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The reduction gearing appears to employ a bicycle-type sprocket gear mounted on top of the cylinders, with an intermediate gear

near the bottom but off to the side. "Fred" is having its Scott Aero engine run in at this point. Note the neat

cowling and the thick wing section.

British Featherweight
"Fred" is a strange name for any airplane, much less a petite ultra-light design powered by an engine of minimum horsepower. The little ship is an experimental flying runabout, designed and built by Erie Glutton, EAA 28652 of 92 Newlands St., Sheltan, in Stoke on-Trent, Staffordshire, England. "Fred" appears to have a thick airfoil section similar to the Luton "Minor", and there are other similarities to the "Minor", although it does not necessarily follow that it was intended to be so. A two-cylinder upright Triumph 500 cc. motorcycle engine was first fitted, driving a 5 ft. 6 in. propeller through a chain driven reduction gear. A long exhaust pipe curved down and under the airplane, but even with the enormous propeller the ship would not taxi out of the rough stuff. Operation on smoother ground was fairly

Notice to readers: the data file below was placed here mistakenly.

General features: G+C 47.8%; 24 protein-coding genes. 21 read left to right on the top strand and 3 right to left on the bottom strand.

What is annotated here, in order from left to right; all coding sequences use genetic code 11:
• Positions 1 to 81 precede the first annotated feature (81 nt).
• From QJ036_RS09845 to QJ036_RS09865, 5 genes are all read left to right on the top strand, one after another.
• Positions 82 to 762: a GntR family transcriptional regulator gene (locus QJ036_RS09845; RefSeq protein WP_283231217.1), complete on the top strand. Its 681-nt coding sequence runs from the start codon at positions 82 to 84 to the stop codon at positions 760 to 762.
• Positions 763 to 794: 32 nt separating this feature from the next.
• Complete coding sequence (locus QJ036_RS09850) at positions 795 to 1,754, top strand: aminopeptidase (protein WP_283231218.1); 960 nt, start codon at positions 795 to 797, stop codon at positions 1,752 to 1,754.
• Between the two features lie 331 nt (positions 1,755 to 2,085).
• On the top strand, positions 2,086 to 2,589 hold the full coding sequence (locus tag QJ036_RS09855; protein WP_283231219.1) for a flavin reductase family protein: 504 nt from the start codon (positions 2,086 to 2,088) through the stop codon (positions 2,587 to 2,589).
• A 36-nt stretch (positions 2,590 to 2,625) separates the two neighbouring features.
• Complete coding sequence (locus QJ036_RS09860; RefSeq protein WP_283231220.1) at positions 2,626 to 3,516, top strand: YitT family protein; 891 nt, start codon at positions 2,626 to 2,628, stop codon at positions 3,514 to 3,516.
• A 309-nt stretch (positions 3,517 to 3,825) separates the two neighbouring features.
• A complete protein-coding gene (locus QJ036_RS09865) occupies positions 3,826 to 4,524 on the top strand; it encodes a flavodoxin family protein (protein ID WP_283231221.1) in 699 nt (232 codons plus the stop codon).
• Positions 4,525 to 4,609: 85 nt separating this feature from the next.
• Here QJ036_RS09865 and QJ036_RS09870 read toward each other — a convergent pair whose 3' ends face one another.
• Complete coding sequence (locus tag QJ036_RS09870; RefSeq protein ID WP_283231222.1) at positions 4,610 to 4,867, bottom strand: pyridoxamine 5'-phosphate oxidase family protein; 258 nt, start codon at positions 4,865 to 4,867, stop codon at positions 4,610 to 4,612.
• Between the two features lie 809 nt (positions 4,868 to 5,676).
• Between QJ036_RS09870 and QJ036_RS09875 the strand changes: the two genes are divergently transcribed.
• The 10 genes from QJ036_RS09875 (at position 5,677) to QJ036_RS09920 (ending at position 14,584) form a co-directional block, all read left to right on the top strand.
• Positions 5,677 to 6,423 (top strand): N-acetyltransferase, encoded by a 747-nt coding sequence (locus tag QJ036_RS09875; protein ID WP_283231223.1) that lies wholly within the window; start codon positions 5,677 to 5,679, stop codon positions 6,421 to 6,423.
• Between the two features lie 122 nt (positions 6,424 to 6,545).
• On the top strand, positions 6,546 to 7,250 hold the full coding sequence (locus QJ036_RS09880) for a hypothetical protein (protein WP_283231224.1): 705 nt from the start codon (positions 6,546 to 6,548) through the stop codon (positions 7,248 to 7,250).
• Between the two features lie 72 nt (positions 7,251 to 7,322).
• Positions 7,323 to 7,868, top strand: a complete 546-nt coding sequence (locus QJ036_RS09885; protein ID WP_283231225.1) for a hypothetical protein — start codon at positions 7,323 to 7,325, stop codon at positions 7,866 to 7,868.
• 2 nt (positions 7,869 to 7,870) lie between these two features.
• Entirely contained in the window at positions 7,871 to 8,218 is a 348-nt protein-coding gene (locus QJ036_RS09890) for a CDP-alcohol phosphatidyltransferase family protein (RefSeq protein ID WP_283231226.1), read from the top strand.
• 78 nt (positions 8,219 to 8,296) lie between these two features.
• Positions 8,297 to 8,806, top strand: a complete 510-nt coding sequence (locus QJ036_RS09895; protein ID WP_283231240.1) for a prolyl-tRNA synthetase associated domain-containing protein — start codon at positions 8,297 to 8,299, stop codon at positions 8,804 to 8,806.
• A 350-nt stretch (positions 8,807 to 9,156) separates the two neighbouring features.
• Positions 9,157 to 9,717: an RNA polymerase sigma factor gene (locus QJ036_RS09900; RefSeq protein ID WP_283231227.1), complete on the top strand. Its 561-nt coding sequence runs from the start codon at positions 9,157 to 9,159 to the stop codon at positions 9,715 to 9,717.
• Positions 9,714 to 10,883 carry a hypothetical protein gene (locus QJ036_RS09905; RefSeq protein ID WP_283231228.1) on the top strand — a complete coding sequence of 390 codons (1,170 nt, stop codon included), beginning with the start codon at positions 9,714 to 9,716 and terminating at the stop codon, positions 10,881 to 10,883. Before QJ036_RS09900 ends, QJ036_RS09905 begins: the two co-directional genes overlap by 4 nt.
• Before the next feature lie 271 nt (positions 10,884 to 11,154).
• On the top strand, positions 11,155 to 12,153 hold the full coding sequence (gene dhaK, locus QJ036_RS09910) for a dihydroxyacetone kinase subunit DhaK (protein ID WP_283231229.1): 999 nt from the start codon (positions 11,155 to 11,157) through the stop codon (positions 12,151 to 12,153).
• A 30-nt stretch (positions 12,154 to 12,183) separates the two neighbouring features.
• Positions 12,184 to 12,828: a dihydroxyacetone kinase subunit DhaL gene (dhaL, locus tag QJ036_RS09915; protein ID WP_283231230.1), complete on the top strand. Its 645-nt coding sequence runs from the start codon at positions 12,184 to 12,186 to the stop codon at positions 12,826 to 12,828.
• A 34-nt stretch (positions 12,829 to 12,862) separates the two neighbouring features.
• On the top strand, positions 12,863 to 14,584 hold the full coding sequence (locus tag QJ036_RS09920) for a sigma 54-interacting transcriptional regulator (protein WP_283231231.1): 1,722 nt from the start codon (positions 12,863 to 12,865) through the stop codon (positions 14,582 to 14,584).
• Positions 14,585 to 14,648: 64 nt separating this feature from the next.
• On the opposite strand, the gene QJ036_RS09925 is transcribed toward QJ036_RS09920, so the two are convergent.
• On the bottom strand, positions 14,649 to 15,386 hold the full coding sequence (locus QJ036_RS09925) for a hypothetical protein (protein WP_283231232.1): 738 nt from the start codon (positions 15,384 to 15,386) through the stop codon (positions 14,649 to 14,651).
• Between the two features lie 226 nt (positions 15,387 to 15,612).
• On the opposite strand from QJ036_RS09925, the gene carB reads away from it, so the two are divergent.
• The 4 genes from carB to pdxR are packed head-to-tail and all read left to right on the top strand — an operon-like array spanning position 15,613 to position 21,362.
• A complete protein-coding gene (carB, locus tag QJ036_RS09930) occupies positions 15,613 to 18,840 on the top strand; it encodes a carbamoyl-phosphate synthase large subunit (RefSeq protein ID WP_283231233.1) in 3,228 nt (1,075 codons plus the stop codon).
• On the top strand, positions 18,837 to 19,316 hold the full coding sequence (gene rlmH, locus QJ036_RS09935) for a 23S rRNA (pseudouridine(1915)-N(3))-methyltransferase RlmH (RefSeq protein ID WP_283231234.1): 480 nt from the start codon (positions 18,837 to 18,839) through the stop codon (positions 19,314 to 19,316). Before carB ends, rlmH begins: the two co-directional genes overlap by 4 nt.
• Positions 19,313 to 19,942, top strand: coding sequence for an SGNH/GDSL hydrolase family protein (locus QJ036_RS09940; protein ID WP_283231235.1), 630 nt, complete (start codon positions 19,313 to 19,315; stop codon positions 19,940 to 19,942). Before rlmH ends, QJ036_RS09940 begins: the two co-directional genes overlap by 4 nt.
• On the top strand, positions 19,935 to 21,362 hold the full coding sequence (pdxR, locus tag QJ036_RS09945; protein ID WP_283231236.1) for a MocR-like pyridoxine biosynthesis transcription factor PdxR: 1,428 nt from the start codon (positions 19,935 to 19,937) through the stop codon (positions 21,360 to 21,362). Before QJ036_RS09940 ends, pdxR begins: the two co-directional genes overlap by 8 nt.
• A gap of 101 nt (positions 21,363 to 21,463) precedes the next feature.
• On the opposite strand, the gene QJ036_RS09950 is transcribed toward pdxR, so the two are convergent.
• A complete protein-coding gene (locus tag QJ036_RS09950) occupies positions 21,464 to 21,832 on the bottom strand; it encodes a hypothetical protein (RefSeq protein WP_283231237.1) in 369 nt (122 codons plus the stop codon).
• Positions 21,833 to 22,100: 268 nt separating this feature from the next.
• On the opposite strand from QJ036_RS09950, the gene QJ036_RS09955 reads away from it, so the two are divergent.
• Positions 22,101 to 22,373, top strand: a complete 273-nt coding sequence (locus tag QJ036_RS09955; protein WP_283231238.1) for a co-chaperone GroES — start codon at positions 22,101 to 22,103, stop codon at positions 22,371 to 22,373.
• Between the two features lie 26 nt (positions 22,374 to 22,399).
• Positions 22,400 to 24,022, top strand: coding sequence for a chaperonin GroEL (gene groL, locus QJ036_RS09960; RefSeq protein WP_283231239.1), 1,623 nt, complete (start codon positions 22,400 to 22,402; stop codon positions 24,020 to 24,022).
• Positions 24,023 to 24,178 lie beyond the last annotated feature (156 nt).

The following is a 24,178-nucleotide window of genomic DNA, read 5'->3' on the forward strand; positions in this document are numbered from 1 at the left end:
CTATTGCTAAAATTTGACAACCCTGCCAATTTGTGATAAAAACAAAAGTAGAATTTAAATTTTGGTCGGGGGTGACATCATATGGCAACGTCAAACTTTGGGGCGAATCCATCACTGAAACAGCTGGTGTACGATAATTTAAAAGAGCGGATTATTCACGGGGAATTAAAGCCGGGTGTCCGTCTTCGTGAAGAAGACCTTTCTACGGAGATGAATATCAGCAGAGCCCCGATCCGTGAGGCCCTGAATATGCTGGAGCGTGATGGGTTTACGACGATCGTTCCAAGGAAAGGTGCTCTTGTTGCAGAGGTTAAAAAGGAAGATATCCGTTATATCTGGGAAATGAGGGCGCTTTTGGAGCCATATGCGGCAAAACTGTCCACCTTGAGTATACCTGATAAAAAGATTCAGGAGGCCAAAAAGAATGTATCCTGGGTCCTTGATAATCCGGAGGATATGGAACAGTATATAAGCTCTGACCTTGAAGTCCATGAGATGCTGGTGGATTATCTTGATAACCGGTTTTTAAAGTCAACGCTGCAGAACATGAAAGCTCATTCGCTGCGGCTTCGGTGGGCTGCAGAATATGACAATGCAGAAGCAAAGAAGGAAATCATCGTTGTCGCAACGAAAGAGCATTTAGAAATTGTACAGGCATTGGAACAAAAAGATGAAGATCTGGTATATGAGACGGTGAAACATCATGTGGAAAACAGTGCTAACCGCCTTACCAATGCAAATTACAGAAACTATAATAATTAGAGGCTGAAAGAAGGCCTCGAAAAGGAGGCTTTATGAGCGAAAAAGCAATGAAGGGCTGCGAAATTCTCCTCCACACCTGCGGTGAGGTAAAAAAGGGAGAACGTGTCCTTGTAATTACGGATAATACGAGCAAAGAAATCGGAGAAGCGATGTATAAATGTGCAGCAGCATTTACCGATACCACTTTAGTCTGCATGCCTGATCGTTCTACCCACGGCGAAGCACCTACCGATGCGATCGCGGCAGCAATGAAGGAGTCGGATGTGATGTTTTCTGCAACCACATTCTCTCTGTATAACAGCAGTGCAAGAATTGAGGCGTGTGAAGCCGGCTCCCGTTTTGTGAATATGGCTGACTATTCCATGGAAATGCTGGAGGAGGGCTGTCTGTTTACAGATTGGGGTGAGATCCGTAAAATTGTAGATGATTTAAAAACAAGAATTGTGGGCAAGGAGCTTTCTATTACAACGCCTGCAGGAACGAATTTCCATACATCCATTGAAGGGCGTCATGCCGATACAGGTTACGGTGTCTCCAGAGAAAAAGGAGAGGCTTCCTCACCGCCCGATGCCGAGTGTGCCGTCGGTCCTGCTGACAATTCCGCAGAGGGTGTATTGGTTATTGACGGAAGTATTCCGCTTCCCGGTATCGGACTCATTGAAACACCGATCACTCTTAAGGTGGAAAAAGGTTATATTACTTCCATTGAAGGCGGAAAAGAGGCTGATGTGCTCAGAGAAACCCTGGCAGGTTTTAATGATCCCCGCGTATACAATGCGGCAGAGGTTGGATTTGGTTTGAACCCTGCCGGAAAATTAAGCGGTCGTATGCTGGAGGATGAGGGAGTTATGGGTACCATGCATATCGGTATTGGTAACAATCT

satisfactory except that the chain system was not trustworthy.

Later on, the Triumph was removed and replaced with a Scott Aero two-stroke twin, which was also unreliable, although it presented a cleaner configuration. It was originally installed in a "Flying Flea." At the present time, further experimentation is being done, and a Lawrance radial auxiliary power unit is being fitted.

(Forrest ENrotr Photos)

Two airplane- projects under construction confront John M. Hickey, EAA 38234, of 998 Colne, St. Paul, Minn. He is
shown with the completed and covered fuselage of his

a 70 hp Le Blond engine is geing sought for it. The other

project is a Ramsey "Flying Bathtub" in a single ignition

engine, and at this point the fuselage weight is only 72 Ibs.


"Fly Baby"; the wing is presently under construction and